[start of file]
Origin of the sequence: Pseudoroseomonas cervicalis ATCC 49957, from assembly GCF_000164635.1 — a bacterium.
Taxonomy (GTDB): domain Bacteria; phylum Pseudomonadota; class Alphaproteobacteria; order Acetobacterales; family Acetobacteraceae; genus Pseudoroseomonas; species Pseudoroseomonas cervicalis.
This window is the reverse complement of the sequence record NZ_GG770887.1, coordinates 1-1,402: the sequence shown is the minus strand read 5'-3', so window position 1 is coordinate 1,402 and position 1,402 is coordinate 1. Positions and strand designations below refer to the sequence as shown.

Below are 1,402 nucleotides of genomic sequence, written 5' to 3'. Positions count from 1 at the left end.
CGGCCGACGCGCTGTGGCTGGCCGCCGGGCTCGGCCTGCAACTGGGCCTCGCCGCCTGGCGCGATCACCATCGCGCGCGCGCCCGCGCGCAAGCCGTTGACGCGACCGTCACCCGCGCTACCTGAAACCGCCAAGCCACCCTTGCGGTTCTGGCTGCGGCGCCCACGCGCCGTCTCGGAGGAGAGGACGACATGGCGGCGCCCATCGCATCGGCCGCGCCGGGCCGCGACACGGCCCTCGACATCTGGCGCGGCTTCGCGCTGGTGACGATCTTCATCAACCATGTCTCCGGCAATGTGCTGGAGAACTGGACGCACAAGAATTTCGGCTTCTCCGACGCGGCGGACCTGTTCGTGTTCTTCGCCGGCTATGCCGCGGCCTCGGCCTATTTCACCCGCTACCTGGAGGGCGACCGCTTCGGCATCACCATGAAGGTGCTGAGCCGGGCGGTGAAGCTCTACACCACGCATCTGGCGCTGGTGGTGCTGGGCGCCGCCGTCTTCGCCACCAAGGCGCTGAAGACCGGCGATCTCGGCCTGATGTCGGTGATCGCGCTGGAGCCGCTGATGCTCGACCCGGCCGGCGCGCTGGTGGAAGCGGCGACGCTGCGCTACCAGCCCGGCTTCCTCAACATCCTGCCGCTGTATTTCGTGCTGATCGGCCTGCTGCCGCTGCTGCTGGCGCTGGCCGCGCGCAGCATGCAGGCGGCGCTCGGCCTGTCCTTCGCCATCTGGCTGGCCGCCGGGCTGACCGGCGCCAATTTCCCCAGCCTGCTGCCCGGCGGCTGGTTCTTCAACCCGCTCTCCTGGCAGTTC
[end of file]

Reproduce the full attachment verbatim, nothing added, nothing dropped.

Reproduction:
Origin of the sequence: Pseudoroseomonas cervicalis ATCC 49957, from assembly GCF_000164635.1 — a bacterium.
Taxonomy (GTDB): domain Bacteria; phylum Pseudomonadota; class Alphaproteobacteria; order Acetobacterales; family Acetobacteraceae; genus Pseudoroseomonas; species Pseudoroseomonas cervicalis.
This window is the reverse complement of the sequence record NZ_GG770887.1, coordinates 1-1,402: the sequence shown is the minus strand read 5'-3', so window position 1 is coordinate 1,402 and position 1,402 is coordinate 1. Positions and strand designations below refer to the sequence as shown.

Below are 1,402 nucleotides of genomic sequence, written 5' to 3'. Positions count from 1 at the left end.
CGGCCGACGCGCTGTGGCTGGCCGCCGGGCTCGGCCTGCAACTGGGCCTCGCCGCCTGGCGCGATCACCATCGCGCGCGCGCCCGCGCGCAAGCCGTTGACGCGACCGTCACCCGCGCTACCTGAAACCGCCAAGCCACCCTTGCGGTTCTGGCTGCGGCGCCCACGCGCCGTCTCGGAGGAGAGGACGACATGGCGGCGCCCATCGCATCGGCCGCGCCGGGCCGCGACACGGCCCTCGACATCTGGCGCGGCTTCGCGCTGGTGACGATCTTCATCAACCATGTCTCCGGCAATGTGCTGGAGAACTGGACGCACAAGAATTTCGGCTTCTCCGACGCGGCGGACCTGTTCGTGTTCTTCGCCGGCTATGCCGCGGCCTCGGCCTATTTCACCCGCTACCTGGAGGGCGACCGCTTCGGCATCACCATGAAGGTGCTGAGCCGGGCGGTGAAGCTCTACACCACGCATCTGGCGCTGGTGGTGCTGGGCGCCGCCGTCTTCGCCACCAAGGCGCTGAAGACCGGCGATCTCGGCCTGATGTCGGTGATCGCGCTGGAGCCGCTGATGCTCGACCCGGCCGGCGCGCTGGTGGAAGCGGCGACGCTGCGCTACCAGCCCGGCTTCCTCAACATCCTGCCGCTGTATTTCGTGCTGATCGGCCTGCTGCCGCTGCTGCTGGCGCTGGCCGCGCGCAGCATGCAGGCGGCGCTCGGCCTGTCCTTCGCCATCTGGCTGGCCGCCGGGCTGACCGGCGCCAATTTCCCCAGCCTGCTGCCCGGCGGCTGGTTCTTCAACCCGCTCTCCTGGCAGTTC